Love me dough! Israeli drama Beauty and the Baker airs in UK tonight

Love me dough! Israeli drama Beauty and the Baker airs in UK tonight

Assi Azar, co-host of Big Brother Israel, penned the hit Hebrew language rom-com set for broadcast on Channel 4

Francine Wolfisz is the Features Editor for Jewish News.

“Watching that first episode was great – it was as exciting as my wedding day!” gushes Assi Azar, the creative talent behind hit Israeli rom-com, Beauty and the Baker, which airs on Channel 4 tonight.

The 37-year-old, known in his home country as a television personality and co-host of Big Brother Israel, scored success with the series – despite it being his first time trying his hand at scriptwriting.

Now the unlikely love story between Noa Hollander (Rotem Sela), one of the richest and most beautiful women in Israel and Amos Dahari (Aviv Alush), a modestly-earning baker who still lives at home with his family, is available for UK audiences to view tonight and via Walter Presents, Channel 4’s on-demand service for foreign language dramas.

As one of Israel’s highest ever rated drama series, audiences were gripped by the tongue-in-cheek, modern day fairy tale, which also throws into the mix Vanessa, Amos’ spurned ex-girlfriend of nine years, Noa’s former celebrity boyfriend (played by Sex In The City’s Jason Lewis), her interfering agent, his meddling family and a relentless media circus.

If that’s not enough to tantalise, the series has also been produced by Keshet International – the same Israeli company behind the global television hit, Homeland.

The concept of a princess falling for a pauper is of course nothing new – in fact, Azar admits to taking inspiration from Richard Curtis’ box office hit, Notting Hill – but he has given it a thoroughly Israeli twist, mixed with elements from his own life.

Rotem Sela and Aviv Alush star in Beauty and The Baker

“Because it was my first time scriptwriting, my script editor suggested I should write something that is close to my own life, so that it would be easier to build the characters,” says Azar, who adds that just like his main character, Amos, he grew up in a family of bakers from Bat Yam.

“My older brother, like Amos, was my dad’s right hand and my dad was very proud of him because he came to work in the bakery every day. I’m more like the middle child, Asaf. I always used to cause my father problems, because I hated working there – I wanted to be an actor!”

Still, all those years of pounding the dough into beautiful baked goods must have surely paid off?

“Oh yeah, I helped the actors on set learn how to properly knead the dough, But don’t ask me to bake now. Today I’m the worse cook ever – I can make omelette and toast and that’s about it!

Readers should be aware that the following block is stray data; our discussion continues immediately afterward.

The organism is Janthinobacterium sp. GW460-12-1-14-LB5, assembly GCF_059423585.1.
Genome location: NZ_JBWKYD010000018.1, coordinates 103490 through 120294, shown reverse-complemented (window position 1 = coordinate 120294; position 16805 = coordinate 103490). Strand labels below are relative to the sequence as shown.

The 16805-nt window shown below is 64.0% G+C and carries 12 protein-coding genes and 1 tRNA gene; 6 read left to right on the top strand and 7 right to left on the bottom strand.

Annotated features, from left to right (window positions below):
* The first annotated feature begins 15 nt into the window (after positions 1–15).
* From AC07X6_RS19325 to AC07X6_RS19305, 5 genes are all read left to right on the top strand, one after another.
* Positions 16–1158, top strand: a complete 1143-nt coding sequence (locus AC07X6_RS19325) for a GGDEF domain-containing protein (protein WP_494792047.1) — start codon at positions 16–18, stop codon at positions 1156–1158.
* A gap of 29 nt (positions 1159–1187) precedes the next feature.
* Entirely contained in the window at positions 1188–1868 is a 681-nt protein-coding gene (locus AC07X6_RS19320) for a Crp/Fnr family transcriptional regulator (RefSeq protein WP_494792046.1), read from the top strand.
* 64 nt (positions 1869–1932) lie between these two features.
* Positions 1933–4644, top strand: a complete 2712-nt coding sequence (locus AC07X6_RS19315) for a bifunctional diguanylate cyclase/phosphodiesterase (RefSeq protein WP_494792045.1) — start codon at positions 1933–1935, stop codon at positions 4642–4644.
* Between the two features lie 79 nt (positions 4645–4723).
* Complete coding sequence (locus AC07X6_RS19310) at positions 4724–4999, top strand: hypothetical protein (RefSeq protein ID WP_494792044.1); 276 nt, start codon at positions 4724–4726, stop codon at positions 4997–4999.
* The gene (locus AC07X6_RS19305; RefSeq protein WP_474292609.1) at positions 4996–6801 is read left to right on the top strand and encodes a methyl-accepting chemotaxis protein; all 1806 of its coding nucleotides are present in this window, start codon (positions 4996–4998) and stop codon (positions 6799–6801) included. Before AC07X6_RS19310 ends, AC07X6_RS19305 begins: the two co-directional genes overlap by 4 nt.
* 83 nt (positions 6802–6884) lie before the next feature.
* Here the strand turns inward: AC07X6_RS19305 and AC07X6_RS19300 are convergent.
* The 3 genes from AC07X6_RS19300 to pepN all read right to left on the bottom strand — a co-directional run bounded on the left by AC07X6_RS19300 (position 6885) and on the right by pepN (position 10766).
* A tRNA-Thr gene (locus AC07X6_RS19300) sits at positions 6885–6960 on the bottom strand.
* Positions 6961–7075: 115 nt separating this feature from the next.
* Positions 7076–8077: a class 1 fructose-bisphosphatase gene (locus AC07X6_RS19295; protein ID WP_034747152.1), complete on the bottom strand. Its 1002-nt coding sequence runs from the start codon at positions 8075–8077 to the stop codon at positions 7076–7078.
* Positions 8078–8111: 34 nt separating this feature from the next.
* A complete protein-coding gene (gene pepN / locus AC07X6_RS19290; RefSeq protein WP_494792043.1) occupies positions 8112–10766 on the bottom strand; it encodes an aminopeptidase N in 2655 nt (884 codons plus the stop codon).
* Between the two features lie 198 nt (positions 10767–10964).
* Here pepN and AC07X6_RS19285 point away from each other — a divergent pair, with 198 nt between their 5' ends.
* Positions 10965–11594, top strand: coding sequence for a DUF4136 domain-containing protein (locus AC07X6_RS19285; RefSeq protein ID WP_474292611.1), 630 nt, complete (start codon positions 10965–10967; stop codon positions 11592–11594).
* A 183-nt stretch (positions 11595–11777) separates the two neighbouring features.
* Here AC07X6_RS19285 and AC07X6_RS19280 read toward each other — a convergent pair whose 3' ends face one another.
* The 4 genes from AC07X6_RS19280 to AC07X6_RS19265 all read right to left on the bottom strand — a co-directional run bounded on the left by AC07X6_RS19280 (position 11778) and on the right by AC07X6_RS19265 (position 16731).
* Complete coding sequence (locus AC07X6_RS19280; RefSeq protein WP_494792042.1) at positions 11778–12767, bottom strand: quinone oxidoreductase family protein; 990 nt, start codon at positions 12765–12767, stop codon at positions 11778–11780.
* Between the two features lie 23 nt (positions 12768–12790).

In creating his female characters, Asaf reveals that he was equally inspired by his own life. I ask if he feels closer to Noa or Vanessa?

“Noa certainly represents the famous side in me, but if you met my husband [Albert], he will tell you I am Vanessa, 100 per cent!” he quips.

“I’m very loud, very dramatic and I always want things to go my way. At the end of the day, Vanessa just wants to realise her dream and get married. I can be annoying like that, but I’m kind of in love with her.”

Well-known Israeli television host Assi Azar has penned his first drama, Beauty and the Baker

Given this was his first foray into scriptwriting and a second series is already in the works, I ask the television personality if this is the direction he would now like his career to take?

“I love writing. I say I’m a writer first then a television host. It’s a happy experience for me – though in truth, it was the most stressed I’ve ever felt in my life!”

Taking three years to complete, Azar says he also felt pressure to produce a script that would resonate with his audience.

“I thought if it failed, I would die. I put so much of myself into it – but when it did work, it was amazing.”

Beauty and the Baker is the latest in a stream of shows that Israel has successfully exported beyond its borders.

Keshet International is one of three companies, including Dori Media and Armoza Formats, which together have sold more than 100 shows around the globe to such far-flung places as Indonesia, Japan, Finland and Brazil.

With that in mind, it seems things have never been better than today’s “golden age” for Israeli television.

“It always amazes me how American series get budgets worth millions of dollars and we can do an entire series for the same amount it costs to do one US episode,” agrees Azar. “When I wrote Beauty and the Baker, it was my dream, like many other Israeli creatives, that it would be broadcast to other countries and would get international attention.

“So yes, it’s a good time to be in Israeli television, because we make amazing products – and no wonder the US and UK are paying attention.”

Beauty and the Baker is on Channel 4 tonight, 10pm, and available for download on



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